What is it: “Our goal in building this brand is to give you a voice. We want to create a brand that listens to what you need and gives you what you’re missing. Most importantly, we want CLOAK to be a brand that you’re proud to represent. That is the pounding heart of CLOAK.”

Tsuki:

Manufactured in Canada
Sweatshirt Material is 80% cotton / 20% polyester. Trim 98% cotton / 2% spandex
Themes are: Minimalism, Japanese
What is it: “TSUKI [つき] is Japanese for ‘moon’.
Unisex clothing and home products, ethically made.
Created and designed by Felix Kjellberg and Marzia Bisognin.”

Design and fabric aside, what stands out to me is the selling. Earlier I mentioned how people do not like to be sold things. The wording on the Cloak site is over the top, trying to sell. Tsuki simply tells you what it is and lets the clothing sell itself. Not to mention how often the brands are mentioned in the videos of the creators. Mark and Jack talked about the brand in every video that came out after the announcement, throughout the video for a while. Felix mentioned the brand a couple times briefly. If you want to sell something to your viewers, you have to let the product sell itself. Unless your skilled at subtly selling sketchy products like I was, you have to take a step back.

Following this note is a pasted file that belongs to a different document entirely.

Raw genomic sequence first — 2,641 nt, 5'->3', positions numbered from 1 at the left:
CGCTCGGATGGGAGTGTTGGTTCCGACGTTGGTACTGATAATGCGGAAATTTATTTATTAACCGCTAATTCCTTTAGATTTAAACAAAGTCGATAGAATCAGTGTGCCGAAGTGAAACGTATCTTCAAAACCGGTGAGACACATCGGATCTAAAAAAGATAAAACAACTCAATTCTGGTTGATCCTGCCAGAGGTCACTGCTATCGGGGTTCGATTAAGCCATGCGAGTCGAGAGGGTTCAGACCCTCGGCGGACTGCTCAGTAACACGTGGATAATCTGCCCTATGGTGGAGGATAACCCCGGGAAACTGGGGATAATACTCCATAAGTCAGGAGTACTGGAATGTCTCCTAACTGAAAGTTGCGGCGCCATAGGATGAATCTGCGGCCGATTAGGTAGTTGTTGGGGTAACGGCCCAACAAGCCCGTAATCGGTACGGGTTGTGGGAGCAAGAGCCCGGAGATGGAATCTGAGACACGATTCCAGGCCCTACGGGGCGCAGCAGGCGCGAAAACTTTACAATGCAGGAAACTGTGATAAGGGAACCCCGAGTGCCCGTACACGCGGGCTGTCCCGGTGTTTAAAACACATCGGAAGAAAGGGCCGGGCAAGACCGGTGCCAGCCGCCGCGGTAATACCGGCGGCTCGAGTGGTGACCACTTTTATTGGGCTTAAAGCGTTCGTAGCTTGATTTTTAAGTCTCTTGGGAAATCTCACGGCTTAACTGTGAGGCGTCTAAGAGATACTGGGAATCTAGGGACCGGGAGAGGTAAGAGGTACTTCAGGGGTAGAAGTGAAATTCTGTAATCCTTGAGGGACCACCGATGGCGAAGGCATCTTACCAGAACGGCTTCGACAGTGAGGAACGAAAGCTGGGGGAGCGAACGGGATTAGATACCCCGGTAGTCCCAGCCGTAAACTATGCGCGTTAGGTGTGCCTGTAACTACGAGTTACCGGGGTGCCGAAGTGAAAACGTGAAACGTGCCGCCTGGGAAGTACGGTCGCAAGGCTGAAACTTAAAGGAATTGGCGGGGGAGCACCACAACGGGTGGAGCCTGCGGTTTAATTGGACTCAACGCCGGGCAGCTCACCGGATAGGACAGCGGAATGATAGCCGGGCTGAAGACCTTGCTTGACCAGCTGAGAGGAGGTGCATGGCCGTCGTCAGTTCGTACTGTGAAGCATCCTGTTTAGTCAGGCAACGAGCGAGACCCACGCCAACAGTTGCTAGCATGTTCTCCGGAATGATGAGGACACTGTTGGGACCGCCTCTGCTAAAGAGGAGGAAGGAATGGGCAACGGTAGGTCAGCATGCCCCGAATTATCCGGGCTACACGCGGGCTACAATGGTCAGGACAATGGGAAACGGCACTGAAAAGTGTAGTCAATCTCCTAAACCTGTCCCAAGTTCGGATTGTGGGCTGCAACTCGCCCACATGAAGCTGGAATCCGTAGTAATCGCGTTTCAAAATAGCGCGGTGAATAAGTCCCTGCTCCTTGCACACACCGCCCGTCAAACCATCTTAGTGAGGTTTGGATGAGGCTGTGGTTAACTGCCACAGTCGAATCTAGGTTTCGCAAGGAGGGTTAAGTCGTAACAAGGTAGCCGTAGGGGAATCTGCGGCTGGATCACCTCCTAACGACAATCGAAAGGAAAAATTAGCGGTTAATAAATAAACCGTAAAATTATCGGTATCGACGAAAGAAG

How to Talk to Your Viewers About Money

  • Tell the viewers what the video is and why you are posting it in a clear set apart segment.
  • If you are selling something, give as much time to it as you would a sponsorship.
  • Address all concerns before they can be brought up.
  • Do not try to sell!
  • Be honest and no different than how you usually act.
  • Consult many other brands for brands and merch.
  • Consult designers.
  • Ensure you have the proper manufacturer for your brand.
  • Don’t show off your personal charitable donations often.
  • Don’t suggest things your fanbase can’t buy.
  • Talk about money once in a while, don’t avoid it completely.
  • Ask your fanbase what they think.
  • Be yourself.
•••

Tags


» »

Make YouTube Collaborations Come True

Add comment

Add comment

You entered an incorrect username or password

Sorry, you must be logged in to post a comment.
Satisfy your YouTube Obsession

Other articles you might like

Test